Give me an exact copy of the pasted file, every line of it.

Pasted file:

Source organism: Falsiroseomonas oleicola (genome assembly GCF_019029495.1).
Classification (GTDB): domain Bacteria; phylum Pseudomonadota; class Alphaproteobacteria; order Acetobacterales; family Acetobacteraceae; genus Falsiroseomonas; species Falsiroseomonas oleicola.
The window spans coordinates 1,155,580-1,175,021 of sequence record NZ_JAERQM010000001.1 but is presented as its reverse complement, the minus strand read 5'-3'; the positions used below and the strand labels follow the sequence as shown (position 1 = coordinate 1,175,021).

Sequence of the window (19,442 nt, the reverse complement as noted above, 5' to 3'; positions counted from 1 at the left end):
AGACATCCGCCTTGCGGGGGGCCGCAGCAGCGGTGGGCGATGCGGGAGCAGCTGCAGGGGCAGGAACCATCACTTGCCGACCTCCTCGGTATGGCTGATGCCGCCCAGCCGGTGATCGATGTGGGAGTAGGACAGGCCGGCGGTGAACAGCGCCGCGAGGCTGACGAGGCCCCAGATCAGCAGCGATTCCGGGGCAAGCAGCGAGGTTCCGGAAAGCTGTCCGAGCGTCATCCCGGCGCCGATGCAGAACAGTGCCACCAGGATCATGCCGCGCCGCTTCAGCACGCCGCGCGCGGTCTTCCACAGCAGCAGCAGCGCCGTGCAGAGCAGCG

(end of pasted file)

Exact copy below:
Source organism: Falsiroseomonas oleicola (genome assembly GCF_019029495.1).
Classification (GTDB): domain Bacteria; phylum Pseudomonadota; class Alphaproteobacteria; order Acetobacterales; family Acetobacteraceae; genus Falsiroseomonas; species Falsiroseomonas oleicola.
The window spans coordinates 1,155,580-1,175,021 of sequence record NZ_JAERQM010000001.1 but is presented as its reverse complement, the minus strand read 5'-3'; the positions used below and the strand labels follow the sequence as shown (position 1 = coordinate 1,175,021).

Sequence of the window (19,442 nt, the reverse complement as noted above, 5' to 3'; positions counted from 1 at the left end):
AGACATCCGCCTTGCGGGGGGCCGCAGCAGCGGTGGGCGATGCGGGAGCAGCTGCAGGGGCAGGAACCATCACTTGCCGACCTCCTCGGTATGGCTGATGCCGCCCAGCCGGTGATCGATGTGGGAGTAGGACAGGCCGGCGGTGAACAGCGCCGCGAGGCTGACGAGGCCCCAGATCAGCAGCGATTCCGGGGCAAGCAGCGAGGTTCCGGAAAGCTGTCCGAGCGTCATCCCGGCGCCGATGCAGAACAGTGCCACCAGGATCATGCCGCGCCGCTTCAGCACGCCGCGCGCGGTCTTCCACAGCAGCAGCAGCGCCGTGCAGAGCAGCG